It’s equally hard to stomach Brown on the subject of Weinstein’s grossness and unloveliness. Brown did more to vulgarize and uglify American letters than any other single person in America. She was the queen of the nothing-is-sacred mentality, establishing a redefinition of writing and journalism whereby nothing had any value at all but sex, shock, money, power, or celebrity.

She came to this country and, having failed to revive Vanity Fair, leaving it to a better editor and journalist to shape it into the very thing she’d hoped to achieve, went on to take a great literary institution — historic because it had introduced the vernacular into the American literary landscape, establishing that good writing could sound more like speech than like some gouty old Brit in a smoking jacket — and transformed it into something so crass you scarcely wanted to touch it, let alone look at or read it. (Actually, that last bit’s not me; it’s something I remember Louis Menand saying to me once.) This is a woman who thought declaring that The New Yorker would remain “text-driven” would reassure writers and journalists, who thought that putting topic-sentences at the top of every page of the magazine to make it easier to read was a good idea.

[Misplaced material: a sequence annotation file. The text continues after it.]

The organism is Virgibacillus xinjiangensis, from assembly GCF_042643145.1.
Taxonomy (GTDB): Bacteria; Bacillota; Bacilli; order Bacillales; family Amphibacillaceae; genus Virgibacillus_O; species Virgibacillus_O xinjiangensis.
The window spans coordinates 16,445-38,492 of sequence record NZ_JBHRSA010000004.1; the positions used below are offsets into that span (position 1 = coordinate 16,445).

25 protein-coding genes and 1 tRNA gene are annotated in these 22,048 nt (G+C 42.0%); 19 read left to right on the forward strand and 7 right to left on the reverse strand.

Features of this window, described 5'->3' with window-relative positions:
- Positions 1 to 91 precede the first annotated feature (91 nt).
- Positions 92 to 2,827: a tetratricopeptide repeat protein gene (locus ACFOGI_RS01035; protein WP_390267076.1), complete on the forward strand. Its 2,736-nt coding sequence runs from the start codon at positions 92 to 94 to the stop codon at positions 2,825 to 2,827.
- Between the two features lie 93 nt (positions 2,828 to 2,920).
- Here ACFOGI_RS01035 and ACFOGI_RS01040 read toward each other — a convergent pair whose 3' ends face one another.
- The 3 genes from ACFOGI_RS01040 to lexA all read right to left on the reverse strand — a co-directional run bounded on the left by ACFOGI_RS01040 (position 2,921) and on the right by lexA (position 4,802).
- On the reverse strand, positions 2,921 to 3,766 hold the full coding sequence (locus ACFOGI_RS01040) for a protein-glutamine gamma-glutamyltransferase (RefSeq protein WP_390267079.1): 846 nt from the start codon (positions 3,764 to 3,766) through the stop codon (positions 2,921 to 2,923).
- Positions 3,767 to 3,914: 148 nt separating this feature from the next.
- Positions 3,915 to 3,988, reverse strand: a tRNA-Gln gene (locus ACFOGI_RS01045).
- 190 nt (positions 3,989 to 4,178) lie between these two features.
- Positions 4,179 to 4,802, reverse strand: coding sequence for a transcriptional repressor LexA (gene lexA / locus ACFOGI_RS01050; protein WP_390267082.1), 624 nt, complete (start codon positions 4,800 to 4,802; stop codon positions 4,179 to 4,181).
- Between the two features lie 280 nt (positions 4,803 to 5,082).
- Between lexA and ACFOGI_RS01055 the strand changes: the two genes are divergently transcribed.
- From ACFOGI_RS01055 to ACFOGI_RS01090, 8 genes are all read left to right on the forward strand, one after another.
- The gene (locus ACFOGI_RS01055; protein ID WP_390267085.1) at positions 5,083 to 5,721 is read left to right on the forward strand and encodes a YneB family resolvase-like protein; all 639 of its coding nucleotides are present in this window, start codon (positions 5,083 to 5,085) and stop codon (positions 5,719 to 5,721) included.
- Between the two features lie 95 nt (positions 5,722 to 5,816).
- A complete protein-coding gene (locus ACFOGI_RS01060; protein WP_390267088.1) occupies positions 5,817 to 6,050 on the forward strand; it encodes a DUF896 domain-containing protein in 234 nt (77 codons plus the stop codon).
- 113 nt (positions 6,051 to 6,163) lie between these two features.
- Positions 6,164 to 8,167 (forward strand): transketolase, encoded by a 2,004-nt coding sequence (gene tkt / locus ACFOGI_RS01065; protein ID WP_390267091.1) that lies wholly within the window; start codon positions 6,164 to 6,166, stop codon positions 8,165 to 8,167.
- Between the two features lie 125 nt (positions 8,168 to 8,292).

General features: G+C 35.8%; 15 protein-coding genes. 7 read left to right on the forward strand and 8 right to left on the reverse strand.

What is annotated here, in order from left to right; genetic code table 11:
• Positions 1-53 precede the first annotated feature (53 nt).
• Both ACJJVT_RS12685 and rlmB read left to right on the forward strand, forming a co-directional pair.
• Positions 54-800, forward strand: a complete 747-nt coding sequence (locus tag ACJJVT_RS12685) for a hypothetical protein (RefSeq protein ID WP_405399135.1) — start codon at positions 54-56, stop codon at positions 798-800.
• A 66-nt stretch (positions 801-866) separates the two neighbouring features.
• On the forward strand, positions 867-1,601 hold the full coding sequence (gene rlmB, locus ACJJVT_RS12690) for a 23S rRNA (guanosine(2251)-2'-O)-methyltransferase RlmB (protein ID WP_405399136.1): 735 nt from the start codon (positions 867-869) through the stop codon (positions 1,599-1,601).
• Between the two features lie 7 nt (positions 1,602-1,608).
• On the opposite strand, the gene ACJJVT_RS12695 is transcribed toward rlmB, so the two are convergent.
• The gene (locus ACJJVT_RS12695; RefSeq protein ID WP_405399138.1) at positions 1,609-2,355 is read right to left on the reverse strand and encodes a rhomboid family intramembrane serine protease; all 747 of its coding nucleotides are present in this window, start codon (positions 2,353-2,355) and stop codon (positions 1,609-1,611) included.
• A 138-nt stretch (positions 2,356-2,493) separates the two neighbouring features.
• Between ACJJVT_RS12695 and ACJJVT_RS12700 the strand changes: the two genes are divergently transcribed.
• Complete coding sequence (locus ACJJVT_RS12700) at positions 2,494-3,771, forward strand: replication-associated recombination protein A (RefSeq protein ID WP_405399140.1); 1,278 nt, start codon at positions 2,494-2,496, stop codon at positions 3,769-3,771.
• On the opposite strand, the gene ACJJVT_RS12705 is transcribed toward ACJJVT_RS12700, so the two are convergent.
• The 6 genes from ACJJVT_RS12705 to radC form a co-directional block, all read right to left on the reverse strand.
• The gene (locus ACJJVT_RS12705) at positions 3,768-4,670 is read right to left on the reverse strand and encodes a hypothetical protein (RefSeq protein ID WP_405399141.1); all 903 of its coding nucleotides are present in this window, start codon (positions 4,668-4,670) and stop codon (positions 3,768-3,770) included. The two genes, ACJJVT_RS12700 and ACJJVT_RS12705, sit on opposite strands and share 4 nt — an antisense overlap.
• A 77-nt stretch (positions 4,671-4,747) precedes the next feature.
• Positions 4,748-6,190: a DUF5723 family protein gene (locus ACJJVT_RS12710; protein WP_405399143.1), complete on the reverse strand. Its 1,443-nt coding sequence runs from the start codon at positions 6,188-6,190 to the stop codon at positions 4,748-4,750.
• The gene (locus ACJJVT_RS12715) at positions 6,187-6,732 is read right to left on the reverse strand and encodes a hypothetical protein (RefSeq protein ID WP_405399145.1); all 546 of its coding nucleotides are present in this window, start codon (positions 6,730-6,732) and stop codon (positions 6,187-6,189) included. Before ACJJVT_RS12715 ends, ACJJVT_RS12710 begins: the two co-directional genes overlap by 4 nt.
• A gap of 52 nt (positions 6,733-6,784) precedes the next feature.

Brown’s performances on Charlie Rose and on BBC Newsnight offer up a demonstration of what she is very good at. She’s good at cant, and she’s good at a certain kind of corporate-political self-protection. It’s cunning, if mistaken, to try to get herself off the hook by blasting Donald Trump in the same breath as Harvey Weinstein. It’s enemy-of-my-enemy logic; she’s banking on the idea that Americans are too stupid to hold more than one idea in their heads at a time, hoping if she goes on record as a non-endorser of Trump, no one but Republicans will call her out on her hypocrisy. For her to get away with that would be more than a farce; it would be an obscenity. Not endorse Trump? She helped create the cesspool that made it possible for someone like Donald Trump to become the President of the United States. She’s part of the reason we’re in the mess we’re in now.•